The Grand Z. was escorted into the Chapter Room at 
8 p.m and given Grand Honours. At the close of the Chapter 
the Companions retired to a banqueting hall, where the 
Grand Z. gave a most inspiring and instructive address on 
Capitular Masonry. R. Ex. Comp. 0. S. Clarke, on behalf of 
the Chapters in London District, No. 2, expressed the ap- 


preciation of the District. Past and Ruling Grand Superin- 
tendents were present from several districts. 

Besides my Official Visits I, with a number of my Com- 
panions, attended Divine Services at Parkhill and Inwood, also 
an At Home at Inwood. On Sunday, May 5th, we held a Dis- 
trict Divine Service in St. John's Anglican Church, Sarnia. 
We had a good attendance of Companions with members pre- 
sent from Petrolia and London. Comp. Rev. E. W. McKegney, 
a member of Wawanosh Chapter, No. 15, Sarnia, officiated, 
and his address entitled "The Eternal City" was very in- 

On May 21st, Companion R. Rev. Charles A. Seager, Lord 
Bishop of Huron, was installed as Past Principal of London 
Chapter, No. 150. There were twenty-seven Chapters repre- 
sented with a party of about twenty-five Companions from St. 
Paul's Chapter, No. 65, of Toronto, Bishop Seager's Mother 
Chapter, and about the same number from Huron Chapter, 
No. 30, Goderich, his town of birth. The ceremony was con- 
ducted in a very able manner by a team of Right Excellent 
Companions of the Lodon Chapters. A banquet was served in 
the Banquet Hall, where Ex. Comp. Seager gave a very im- 
pressive address in reply to a toast to the newly installed 

On December 11th I attended a joint Installation of St. 
John's Chapter, No. 3 ; St. George's Chapter, No. 5 ; London 
Chapter, No. 150 ; St. Andrew's Chapter, No. 238, of London ; 
St. Paul's Chapter, No. 242, Lambeth, and Nilestown Chapter, 
No. 247, Nilestown, Ontario, held in the Red Room of the 
Masonic Temple, London, Ontario, Right Ex. Comp. Sam 
McCoy acting as Installing Principal, assisted by three Past 
Z.'s from each of the above Chapters. After partaking of a 
wonderful banquet in the dining room, Prof. Fred Landon, of 
University of Western Ontario, London, Ontario, gave a very 
interesting address on early history of Canada, commencing 
in the year 1841 and leading up to Confederation, and the 
building of the Canadian Pacific Railway through to British 

On December 13th, 1935, I had the honour and privilege 
to instal Ex. Comp. R. A. McGeachy and his Officers of Wa- 
wanosh Chapter, No. 15, assisted by R. Ex. Comp. 0. S. Clarke 
and a number of Past Z.'s 

In completing my report I wish to acknowledge the many 
courtesies of our Most Ex. Companion Edwin Smith, Grand 


Scribe E., who was present at several of the Chapters when I 
made my official visits and also at the District Convocation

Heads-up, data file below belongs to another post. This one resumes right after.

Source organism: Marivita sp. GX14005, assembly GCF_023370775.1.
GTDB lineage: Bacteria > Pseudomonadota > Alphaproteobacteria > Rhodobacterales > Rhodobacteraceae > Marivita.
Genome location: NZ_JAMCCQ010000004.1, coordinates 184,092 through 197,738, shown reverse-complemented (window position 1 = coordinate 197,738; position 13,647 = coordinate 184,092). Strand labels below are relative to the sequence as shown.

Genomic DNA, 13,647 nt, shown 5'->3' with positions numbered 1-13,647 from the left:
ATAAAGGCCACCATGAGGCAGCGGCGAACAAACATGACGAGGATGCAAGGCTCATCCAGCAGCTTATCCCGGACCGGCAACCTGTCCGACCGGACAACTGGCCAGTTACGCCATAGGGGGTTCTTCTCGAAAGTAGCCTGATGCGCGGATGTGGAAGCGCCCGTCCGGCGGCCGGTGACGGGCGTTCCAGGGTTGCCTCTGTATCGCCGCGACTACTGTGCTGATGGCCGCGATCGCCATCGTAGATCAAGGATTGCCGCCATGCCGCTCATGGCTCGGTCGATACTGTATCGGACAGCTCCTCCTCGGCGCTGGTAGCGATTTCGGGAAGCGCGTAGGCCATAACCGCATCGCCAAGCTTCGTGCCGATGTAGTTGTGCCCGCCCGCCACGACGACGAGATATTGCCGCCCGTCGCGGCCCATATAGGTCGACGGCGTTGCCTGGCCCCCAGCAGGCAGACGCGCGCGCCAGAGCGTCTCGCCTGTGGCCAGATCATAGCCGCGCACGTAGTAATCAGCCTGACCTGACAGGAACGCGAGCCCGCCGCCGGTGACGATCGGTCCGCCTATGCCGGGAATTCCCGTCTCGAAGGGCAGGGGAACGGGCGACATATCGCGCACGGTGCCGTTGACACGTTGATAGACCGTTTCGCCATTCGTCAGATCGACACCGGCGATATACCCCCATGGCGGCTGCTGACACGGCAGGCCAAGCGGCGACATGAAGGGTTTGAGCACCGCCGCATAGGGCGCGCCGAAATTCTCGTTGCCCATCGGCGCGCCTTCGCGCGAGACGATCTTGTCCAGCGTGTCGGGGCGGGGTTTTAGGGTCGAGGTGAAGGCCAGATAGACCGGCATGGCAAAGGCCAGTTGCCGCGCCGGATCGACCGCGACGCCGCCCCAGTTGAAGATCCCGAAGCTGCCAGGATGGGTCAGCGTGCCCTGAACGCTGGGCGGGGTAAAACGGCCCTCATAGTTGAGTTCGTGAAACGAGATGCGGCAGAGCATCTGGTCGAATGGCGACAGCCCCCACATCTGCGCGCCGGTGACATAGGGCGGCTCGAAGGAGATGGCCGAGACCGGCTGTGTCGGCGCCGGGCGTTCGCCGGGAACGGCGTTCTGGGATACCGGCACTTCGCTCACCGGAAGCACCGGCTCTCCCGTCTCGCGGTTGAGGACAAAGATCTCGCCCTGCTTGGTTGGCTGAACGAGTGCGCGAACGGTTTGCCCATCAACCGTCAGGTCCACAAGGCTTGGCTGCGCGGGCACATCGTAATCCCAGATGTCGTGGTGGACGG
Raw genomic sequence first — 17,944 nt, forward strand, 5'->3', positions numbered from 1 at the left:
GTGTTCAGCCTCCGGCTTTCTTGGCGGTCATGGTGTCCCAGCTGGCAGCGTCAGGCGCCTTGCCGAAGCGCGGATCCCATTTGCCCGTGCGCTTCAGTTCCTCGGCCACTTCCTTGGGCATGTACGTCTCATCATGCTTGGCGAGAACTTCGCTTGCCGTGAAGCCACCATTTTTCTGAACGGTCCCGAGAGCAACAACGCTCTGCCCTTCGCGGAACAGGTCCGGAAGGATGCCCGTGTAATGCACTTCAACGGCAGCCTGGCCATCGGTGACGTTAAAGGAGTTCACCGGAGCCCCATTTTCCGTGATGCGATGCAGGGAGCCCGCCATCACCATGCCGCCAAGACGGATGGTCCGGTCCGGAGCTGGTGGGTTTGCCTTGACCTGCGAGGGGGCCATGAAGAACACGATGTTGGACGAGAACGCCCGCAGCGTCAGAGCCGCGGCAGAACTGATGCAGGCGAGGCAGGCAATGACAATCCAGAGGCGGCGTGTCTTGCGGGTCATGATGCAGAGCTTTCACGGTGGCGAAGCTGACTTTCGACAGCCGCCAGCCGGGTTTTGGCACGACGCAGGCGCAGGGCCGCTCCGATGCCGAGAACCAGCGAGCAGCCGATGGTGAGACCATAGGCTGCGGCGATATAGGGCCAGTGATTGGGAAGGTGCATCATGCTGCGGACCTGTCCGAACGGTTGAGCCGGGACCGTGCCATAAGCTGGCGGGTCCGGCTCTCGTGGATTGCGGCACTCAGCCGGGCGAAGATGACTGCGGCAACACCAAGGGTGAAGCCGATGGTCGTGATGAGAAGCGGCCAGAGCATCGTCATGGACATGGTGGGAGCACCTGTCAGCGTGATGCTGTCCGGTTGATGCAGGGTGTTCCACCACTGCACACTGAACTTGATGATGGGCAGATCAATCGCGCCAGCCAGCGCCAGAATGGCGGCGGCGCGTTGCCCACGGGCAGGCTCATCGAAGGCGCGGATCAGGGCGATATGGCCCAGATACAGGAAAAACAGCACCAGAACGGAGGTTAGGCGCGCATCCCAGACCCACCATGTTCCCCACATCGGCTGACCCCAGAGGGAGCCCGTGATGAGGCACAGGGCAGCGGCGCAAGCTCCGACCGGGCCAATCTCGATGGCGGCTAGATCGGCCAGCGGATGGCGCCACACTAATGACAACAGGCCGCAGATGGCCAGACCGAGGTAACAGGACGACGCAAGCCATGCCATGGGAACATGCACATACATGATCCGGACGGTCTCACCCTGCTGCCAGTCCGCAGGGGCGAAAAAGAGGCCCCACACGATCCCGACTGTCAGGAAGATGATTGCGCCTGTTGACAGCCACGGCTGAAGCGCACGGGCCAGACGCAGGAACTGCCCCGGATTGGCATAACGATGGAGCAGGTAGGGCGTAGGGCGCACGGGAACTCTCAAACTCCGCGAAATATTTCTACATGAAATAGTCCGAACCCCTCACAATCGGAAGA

held in Sarnia on October 11th, 1935. 

In conclusion, notwithstanding the financial conditions 
through which we are passing, the officers of the fourteen 
Chapters of this District anticipate a better outlook for the 
year 1936. 

I again wish to thank all the Companions of this District 
for the hearty co-operation and assistance given me during 
my official year. May I bespeak for my successor the same 
courtesies I have received in London District, No. 2. 

Fraternally submitted, 

R. E. Strain, 
Grand Supt. London District, No. 2. 
Sarnia, Ontario. 



To the Most Excellent the Grand Z., Officers and Companions 
of the Grand Chapter of the Royal Arch Masons of Canada: 

In submitting my report on the condition of Capitular 
Masonry in Wilson District for the year 1935 I wish to express 
the very great pleasure which this privilege gives to me. 

At the outset I take the opportunity of tendering to the 
Companions of Wilson District my grateful appreciation of 
the honour conferred on me in having me represent the Grand 
First Principal in the District and to the Most Excellent the 
Grand First Principal, who confirmed my appointment as 
Grand Superintendent of the District. Because of the interest 
of these Companions I have enjoyed the happiest year in a 
very active Masonic career. As Grand Superintendent I was 
very fortunate in securing the services of Ex. Comp. Gordon 
Alexander Bowden as District Secretary. No Grand Superin- 
tendent could have been served better. 

On every official visit of inspection I had the unusual 
privilege in these times of restricted pecuniary circulation of 
seeing a degree conferred on an actual candidate. The work 
in every case was well done. I wish to commend the practice 
which prevails throughout the District of making the three 
Principals responsible for a degree each. The Third Principal 
superintends the work of the M.M.M. degree; the Second Prin- 
cipal becomes conversant with M.E.M. degree, while the First 
Principal presides over the work of the R,oyal Arch. 

The harmony and associations between the various Chap- 
ters are cordial and the interest of the Companions in the 
activities of Capitular Masonry outside of the district was 
demonstrated on several occasions, particularly in the splendid 
representation of all the Chapters in the District at London 
when the Bishop of Huron, Ex. Comp. C. A. Seager, was in- 
stalled as a Past Principal of London Chapter, and again at 
Stratford and at Guelph when the Grand First Principal, Most 
Excellent Companion George L. Gardiner, visited the neigh- 
bouring Districts. These visits were exceedingly profitable